“I applied for every single job I could and got work experience on a beef farm in the Wirral, followed by a sheep farm in Wales. The biggest break was with Derek Scrimgeour, who had a hill farm in Keswick at the time. I went for a week and stayed nine months.
The biggest challenge has always been to be taken seriously, trying to prove myself in terms of sheep knowledge and the ability to work in a male dominated industry. I had to build myself a reputation.
“With time and patience, it started to pay off. Farmers were using me as a contractor; my shepherding skills acknowledged.
“I was initially viewed as just another townie who wanted to farm. A young lass with red hair, straight from the city. I had to change that, hard when people put you down. I’ve never taken it well. Negativity comes from those who don’t know me.”
She knows she has not got jobs just because she is a woman, but that makes her more determined than ever to succeed and surpass all expectations.
“I used to get angry. In that respect, it can be a brutal industry at times. I’ve learned to take it on the chin, get back up and prove the critics wrong.”
With no training manuals, Hannah has educated herself on the hoof. Every day is seen as a new learning opportunity. Shepherding came naturally, she reads livestock well and has very high welfare standards.
Lambing time is the hardest, it lasts for over three months and can see 12, 13-hour days. She has no idea how many lambs she has helped deliver, but each one is as magical as the first she saw in Coniston and each stillbirth heart-breaking.
A stint in Wales saw her working in lambing sheds with 3,000 ewes. Usually there are around 800 to 100.
In the spring of 2014, Hannah’s parents, who have a management training business, bought Brookside Farm in Croglin, famed for its vampire legends. Overlooking the quaint church and graveyard, barns gave way a coaching centre and Natural Leaders emerged.
Hannah helps inspire managers from some of the country’s top companies and industries using sheepdogs and herding techniques to demonstrate leadership skills.
She explained: “With a sheepdog what you see is what you get. They don’t hide emotions. If they are confused, scared, content, excited, they will show you. You can really see how your management style effects the team.
“You have to lead for herding to be successful, establishing trust, connection and communication. I’m not aware of anyone else using dogs and sheep for this sort of training.”
Improvement and achievement are inherent in Hannah. Sheep farming, she argues, has an exciting future, but not without vision and change. Being an ‘outsider’ helps.
“When you don’t come from farming stock, it’s easier not to be hidebound by tradition, you need that, but new ideas are key. The time has come for science to play its part. There are better ways of doing things, like grass management.
“Farms are now running without subsidies because of rotational grazing, utilising the best of the grass without any concentrates.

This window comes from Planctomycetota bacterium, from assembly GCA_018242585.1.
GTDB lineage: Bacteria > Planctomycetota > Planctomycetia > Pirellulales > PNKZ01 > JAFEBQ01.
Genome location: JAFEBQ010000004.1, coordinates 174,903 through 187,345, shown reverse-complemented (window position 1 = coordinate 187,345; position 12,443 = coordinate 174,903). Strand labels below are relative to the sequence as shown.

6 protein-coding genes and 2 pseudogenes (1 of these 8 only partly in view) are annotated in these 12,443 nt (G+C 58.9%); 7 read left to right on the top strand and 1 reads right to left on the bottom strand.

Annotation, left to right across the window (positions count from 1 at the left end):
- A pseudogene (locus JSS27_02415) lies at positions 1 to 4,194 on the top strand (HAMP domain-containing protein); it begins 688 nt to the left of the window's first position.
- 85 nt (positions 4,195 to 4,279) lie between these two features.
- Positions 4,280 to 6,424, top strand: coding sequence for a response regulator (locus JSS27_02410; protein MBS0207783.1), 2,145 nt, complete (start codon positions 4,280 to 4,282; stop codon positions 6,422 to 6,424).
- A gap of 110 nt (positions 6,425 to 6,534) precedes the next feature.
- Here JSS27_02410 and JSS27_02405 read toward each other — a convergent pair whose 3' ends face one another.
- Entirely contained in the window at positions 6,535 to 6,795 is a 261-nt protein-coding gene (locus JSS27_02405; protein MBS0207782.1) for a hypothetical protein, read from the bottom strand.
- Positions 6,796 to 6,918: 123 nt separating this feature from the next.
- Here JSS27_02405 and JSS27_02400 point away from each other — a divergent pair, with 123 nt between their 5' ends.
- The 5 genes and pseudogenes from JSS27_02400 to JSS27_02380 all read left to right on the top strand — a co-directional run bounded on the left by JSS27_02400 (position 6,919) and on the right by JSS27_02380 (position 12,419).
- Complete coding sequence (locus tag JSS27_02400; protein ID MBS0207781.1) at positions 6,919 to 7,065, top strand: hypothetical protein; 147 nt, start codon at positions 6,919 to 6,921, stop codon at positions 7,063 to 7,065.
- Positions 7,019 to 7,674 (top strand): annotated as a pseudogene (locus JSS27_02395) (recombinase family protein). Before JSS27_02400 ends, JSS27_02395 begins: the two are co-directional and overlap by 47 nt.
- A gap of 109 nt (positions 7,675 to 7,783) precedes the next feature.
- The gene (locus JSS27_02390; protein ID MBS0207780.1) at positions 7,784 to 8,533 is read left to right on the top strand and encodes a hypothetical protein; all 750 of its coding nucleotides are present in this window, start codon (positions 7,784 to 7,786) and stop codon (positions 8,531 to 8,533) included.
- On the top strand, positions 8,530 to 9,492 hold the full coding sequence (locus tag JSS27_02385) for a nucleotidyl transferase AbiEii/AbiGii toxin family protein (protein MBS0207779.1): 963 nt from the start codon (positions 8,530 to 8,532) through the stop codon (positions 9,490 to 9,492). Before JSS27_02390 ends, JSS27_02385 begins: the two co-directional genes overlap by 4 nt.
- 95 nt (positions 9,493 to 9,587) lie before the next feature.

“EID, or electronic identification, is something else we are starting to embrace. Basically, it’s an electronic tag with a chip, computerising records with all the animal’s information
“This industry sorts out the passionate and you’ll know pretty soon if you’ll be tossed out of the bag. You need the drive to seek out every opportunity with both hands. Sometimes a door closes, but another opens. I try to go for everything.
“I don’t class this as work. It’s a lifestyle. There’s no sacrifice – I love it all.”
She says her age is a bonus.
“I’m young, passionate and enthusiastic to improve this industry. I’m constantly learning. Our future is very much in the hands of the younger generation and this really excites me. I want to make a big impact and encourage more young people into farming, especially those with no previous connections.”
The appointment as a National Sheep Association’s Next Generation Ambassador is as timely as it is exhilarating. One of just 12, the oldest is 28, she attended the Oxford Farming Conference and will play a crucial role in inspiring and tempting the right young people into agriculture.
We need progressive, thinking people to survive, those who can see things differently. I’d like to be a role model and show what can be done if there is space and flexibility to do it.
“I’ve got a lad working for me. I’m drilling it into him that he needs a good education and exam results because this isn’t just about labour. Farming is science and we have to be on the ball.
“I have plans and ambitions. I’d love to do a Nuffield scholarship, open to farmers and offering a research programme. I want to butcher my own meat and sell it in boxes.”
Hannah has a flock of 10 pedigree Hampshire Downs and 60 North of England Mules, home grown and 100 percent grass fed at Brookside. Her partner is hill farmer James Stobart, from nearby Croglin High Hall. The masterplan is to get their own farm.
She says she is privileged to have been allowed into close-knit farming communities, where families have toiled for generations, supporting each other and sharing so much. Blessed too, coming from a family that encouraged dreams and to chase them.
“As an industry, we need to be heard – not as grumblers moaning about what’s not right, but as strategic business owners with a respected voice in the food chain. I would love to be part of changing the conversations and behaviours we’re all fed up with.
“I honestly feel that I am the luckiest woman in the Lakes. I love my life, my job, my animals. I’m living the dream every day and couldn’t imagine myself doing anything else.
“I don’t dread Mondays, or live for the weekends. I get out of bed with a spring in my step and that’s invaluable. I’ve been lucky enough to find my calling – and that’s perfect!”
Check out Hannah on Twitter: @redshepherdess
Article by Karen Barden